1. What have you found inspiring and/or interesting about contributing towards the new EES degree for Central Asian students?
It was a happy coincidence that I ran into this job right before my university graduation ceremony. It was the perfect fit for the kind of work I want to pursue in the future. This project has broadened my perspective on the kind of career I can have. It felt very personal to me because I come from that region and am familiar with the obstacles and opportunities that a new international post-secondary university can have to the land. I sometimes think that maybe, if the undergraduate programs of UCA existed back when I was graduating high school I would have chosen to study closer to home. Having this university on the land and in the mountains means that students have the chance to become global citizens while being able to stay close to their families where they can learn about their ancestry and traditions. Though they speak English within the classroom, outside of it or in the town they communicate with their Central Asian tongue. EES degree has a great potential for further knowledge generation in the region. Especially after the gap of knowledge between USSR and the independence of some CA countries.
I had the honour of working with course developers from both the science and social science fields. I feel that UBC as an institution has a lot to offer to those who are creating spaces of knowledge in places like UCA. Faculty of Geography where I graduated from has definitely expanded my worldview. The EOAS faculty stands as one of the best in Canada and in the World, so it is inspiring to see that the ideas that circulate within the confines of the Lower Mainland go further to places in the world that are unfamiliar to those outside it. However, I would encourage the knowledge with a CA context from our project to be used in UBC’s classrooms too.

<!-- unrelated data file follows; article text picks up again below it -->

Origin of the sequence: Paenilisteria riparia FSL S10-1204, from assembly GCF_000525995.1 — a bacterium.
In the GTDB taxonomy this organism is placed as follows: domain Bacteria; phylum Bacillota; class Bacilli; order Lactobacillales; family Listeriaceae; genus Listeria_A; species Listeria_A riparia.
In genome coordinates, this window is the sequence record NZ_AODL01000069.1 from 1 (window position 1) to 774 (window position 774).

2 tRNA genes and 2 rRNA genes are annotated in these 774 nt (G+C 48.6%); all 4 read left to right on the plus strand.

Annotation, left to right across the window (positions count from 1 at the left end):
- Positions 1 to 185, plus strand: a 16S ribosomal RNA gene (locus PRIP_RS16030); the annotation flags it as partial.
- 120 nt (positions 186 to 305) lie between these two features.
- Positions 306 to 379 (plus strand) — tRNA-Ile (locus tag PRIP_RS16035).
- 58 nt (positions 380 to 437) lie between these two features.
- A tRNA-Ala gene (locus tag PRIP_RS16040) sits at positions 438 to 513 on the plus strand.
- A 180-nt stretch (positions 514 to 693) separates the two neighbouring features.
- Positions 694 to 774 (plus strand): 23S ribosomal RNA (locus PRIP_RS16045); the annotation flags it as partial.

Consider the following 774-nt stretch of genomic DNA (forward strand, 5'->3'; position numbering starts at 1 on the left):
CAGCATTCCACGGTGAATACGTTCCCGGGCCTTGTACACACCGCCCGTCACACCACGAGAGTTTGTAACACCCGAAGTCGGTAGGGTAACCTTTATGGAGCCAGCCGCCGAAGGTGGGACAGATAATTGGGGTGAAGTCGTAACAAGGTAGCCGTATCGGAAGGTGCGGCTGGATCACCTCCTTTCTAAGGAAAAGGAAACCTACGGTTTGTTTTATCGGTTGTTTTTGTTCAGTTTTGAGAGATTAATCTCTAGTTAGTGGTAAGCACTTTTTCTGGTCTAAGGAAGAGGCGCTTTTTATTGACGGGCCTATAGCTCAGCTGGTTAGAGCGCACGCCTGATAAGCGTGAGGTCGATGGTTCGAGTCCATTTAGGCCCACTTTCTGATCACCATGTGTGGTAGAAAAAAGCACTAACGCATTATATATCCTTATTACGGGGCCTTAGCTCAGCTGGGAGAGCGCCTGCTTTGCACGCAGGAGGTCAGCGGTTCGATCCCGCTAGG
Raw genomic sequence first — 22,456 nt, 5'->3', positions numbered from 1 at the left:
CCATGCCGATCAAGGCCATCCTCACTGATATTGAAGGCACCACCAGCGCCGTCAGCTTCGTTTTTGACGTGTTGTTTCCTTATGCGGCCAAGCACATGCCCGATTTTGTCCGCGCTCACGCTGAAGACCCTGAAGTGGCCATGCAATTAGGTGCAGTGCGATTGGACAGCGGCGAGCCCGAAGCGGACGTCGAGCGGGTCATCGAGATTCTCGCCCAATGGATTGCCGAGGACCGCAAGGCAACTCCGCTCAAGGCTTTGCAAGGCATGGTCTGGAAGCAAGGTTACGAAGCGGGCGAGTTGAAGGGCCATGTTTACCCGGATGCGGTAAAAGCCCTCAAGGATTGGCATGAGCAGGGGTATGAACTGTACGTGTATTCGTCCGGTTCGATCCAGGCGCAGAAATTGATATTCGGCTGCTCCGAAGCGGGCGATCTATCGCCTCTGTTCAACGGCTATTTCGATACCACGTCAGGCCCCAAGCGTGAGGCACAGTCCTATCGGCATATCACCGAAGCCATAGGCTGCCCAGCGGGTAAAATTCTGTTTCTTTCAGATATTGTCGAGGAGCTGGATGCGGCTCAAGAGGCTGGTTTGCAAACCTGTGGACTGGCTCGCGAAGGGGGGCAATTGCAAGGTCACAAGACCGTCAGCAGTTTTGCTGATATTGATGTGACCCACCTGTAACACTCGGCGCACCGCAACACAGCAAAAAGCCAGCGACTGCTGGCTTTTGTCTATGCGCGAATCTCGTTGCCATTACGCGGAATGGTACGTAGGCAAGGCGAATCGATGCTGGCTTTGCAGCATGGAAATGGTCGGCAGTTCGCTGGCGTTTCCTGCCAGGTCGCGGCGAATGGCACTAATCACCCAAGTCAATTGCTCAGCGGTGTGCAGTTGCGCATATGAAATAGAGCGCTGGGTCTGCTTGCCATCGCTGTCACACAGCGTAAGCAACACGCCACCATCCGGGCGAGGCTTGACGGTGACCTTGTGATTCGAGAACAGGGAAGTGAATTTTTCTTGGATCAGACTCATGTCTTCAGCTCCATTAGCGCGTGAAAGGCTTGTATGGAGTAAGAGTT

Going to the World Mountain Forum and representing UBC has been a great honour. Traveling to Bishkek where the conference was held allowed me to connect the dots between there and my homecity Tashkent. The speakers, presenters and attendants of the forum were inspiring in the themes they addressed about mountain development. We need more action and the voiced of mountain people need to heard louder.
2. What have you learned by working on this project – in terms of new knowledge, improved skills, and/or enhanced awareness about learning or teaching generally, and about Central Asia?
When collecting the case histories for Tara Holland I encountered endless spiral of academic articles that spoke about history that was new to me. Issues around pasture degradation in mountains of CA was something I was unfamiliar with before starting this work. It was not surprising to read about the consequences of dramatic land use changes within a short Soviet period.
At the time where I was reading a lot of material for the case histories, Francis introduced me to Zotera. I think Zotera has improved my researching skills by sorting the references and saving me a lot of time.
Enhanced awareness about learning/teaching- Before entering this job I was fascinated by pedagogy. I wanted to understand the ways in which we can make it more just and inclusive of other-than-western pedagogy. What I learned was that I was hard sciences we much more ridged to adjustments because they include the fundamentals behind understanding science. This position enhanced my awareness about bringing theory into the real world.